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Defunded Police Department Forced to Cut Coke with Flour Before Planting on Suspects

RALEIGH, N.C — The recently defunded Raleigh Police Department has left officers with no choice but to cut their diminished stashes of cocaine, saved to plant on innocent suspects, with all-purpose baking flour over more costly cutting agents.

“This situation is less than ideal for sure, but the department is ready to tighten our belts. If mixing our reserve of false arrest blow with flour, baby powder, or even fireplace ashes is what we have to do to stretch it out as long as we can, we’ll do it,” said Sgt. Andrew Marconi, while turning off his body cam. “But these budget cuts make it hard to do our job properly. We’re supposed to keep dangerous, drug-dealing criminals off the street — how can we do that without being able to provide adequate evidence that will make it seem like they are dangerous, drug-dealing criminals?”

“Some of the guys have talked about buying their own laundry detergent to cut this stuff up the right way. Can you imagine that?” he added. “Having to fund work purchases from your own pocket? Seems inhumane.”

As a response to growing calls for a reallocation of police funds, Raleigh city government has worked quickly to try and find a solution that appeals to both law enforcement and civilians.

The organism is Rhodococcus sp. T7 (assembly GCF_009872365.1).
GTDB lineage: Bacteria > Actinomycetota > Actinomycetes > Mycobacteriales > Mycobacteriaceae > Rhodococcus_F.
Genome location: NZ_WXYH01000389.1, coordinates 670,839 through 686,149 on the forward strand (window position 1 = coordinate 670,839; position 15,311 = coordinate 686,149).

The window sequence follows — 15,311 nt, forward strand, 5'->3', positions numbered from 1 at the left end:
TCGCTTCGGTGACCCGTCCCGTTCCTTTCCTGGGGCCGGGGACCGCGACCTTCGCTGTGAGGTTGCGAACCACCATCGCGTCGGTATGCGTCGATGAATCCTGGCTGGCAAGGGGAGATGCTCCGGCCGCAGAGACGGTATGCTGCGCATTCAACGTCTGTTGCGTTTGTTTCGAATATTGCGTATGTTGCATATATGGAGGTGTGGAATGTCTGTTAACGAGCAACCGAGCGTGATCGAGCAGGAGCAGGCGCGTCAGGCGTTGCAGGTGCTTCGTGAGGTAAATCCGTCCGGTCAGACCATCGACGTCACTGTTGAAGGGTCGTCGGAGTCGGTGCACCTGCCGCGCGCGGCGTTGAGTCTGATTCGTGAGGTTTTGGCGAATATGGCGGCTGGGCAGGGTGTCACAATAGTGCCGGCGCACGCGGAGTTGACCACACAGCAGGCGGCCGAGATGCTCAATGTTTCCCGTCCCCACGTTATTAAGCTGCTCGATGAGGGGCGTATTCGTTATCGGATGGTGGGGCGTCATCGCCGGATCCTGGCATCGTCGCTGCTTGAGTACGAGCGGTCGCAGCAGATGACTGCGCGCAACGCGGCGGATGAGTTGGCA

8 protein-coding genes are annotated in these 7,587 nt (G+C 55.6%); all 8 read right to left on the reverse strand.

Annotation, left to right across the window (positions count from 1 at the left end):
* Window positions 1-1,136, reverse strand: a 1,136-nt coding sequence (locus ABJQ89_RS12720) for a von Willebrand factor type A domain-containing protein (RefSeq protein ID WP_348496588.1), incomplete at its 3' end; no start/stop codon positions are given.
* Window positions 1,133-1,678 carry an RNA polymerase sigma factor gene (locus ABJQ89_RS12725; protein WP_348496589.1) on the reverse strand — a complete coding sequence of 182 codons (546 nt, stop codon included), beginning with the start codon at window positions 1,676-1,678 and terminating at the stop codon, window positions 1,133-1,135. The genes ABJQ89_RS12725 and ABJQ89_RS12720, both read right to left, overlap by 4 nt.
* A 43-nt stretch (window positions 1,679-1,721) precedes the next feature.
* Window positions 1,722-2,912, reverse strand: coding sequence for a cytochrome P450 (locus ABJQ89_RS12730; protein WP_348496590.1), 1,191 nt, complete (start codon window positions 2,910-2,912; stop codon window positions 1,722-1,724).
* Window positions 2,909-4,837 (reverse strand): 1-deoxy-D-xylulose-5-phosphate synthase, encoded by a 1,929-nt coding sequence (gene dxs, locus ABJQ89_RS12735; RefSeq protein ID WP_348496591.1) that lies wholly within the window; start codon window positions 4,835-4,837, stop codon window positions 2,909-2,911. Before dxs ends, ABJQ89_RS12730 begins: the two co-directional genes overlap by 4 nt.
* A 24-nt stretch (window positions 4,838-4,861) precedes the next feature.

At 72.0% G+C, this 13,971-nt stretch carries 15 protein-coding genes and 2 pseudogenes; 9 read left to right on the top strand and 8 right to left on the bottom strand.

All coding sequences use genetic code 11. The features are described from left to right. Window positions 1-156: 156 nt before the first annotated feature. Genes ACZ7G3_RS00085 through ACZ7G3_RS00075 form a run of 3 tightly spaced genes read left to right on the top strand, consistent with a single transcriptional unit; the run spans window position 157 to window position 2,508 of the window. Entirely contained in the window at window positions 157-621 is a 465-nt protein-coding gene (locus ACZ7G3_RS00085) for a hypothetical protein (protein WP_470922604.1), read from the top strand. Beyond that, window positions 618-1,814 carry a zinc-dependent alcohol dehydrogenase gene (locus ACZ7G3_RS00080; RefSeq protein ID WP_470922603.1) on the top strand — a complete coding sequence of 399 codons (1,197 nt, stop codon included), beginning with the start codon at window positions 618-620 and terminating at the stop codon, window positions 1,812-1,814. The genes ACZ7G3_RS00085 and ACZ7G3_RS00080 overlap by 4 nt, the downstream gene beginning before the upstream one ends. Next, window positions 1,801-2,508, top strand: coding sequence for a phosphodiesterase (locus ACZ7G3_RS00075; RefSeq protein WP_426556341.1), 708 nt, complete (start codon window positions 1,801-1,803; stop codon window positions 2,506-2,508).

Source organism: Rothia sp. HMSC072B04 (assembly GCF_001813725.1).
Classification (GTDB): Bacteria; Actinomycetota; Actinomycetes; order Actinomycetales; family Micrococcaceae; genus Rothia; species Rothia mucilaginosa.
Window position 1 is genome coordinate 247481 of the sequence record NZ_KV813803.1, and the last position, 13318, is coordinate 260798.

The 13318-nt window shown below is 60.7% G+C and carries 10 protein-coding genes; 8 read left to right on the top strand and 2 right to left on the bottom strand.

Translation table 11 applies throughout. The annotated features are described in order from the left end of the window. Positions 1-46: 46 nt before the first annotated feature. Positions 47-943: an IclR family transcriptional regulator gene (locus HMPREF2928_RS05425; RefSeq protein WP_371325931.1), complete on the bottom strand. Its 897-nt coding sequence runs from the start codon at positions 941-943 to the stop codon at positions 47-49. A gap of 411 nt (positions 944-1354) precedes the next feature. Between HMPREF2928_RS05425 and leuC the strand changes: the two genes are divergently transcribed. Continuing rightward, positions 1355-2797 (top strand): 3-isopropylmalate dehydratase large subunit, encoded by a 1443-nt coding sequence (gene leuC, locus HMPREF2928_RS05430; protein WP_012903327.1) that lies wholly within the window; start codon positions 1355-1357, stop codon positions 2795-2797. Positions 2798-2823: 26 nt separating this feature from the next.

“We knew going in that there wasn’t going to be an easy solution to this. But it’s wild there’s even a budget for this bullshit,” reported City Councilmember and Chairperson of the Economic Development committee, Lydia Biggums. “We were hoping to remove some of the paramilitary riot gear and weapons from the force and reinvest in better training or mental health, but honestly, at this point, we’ll take whatever we can fucking get.”

Changes in policies to step on narcotic substances is just one of the areas in which the department is feeling the budgetary strain.

“It’s not just the cocaine — in the last week alone, we’ve had to let go of several of our best officers at mishandling evidence,” admitted frustrated City Manager Davis Wilton. “I don’t know who they expect to delete security footage, file serial numbers off guns, or shred domestic violence records now. We have some city hall interns handling that for now, but a permanent solution is still pretty far away.”

Meanwhile, Raleigh police force representatives announced that further budget negotiations have fallen through, as the department refuses to let go of their standard issue Sea-Doo jet skis.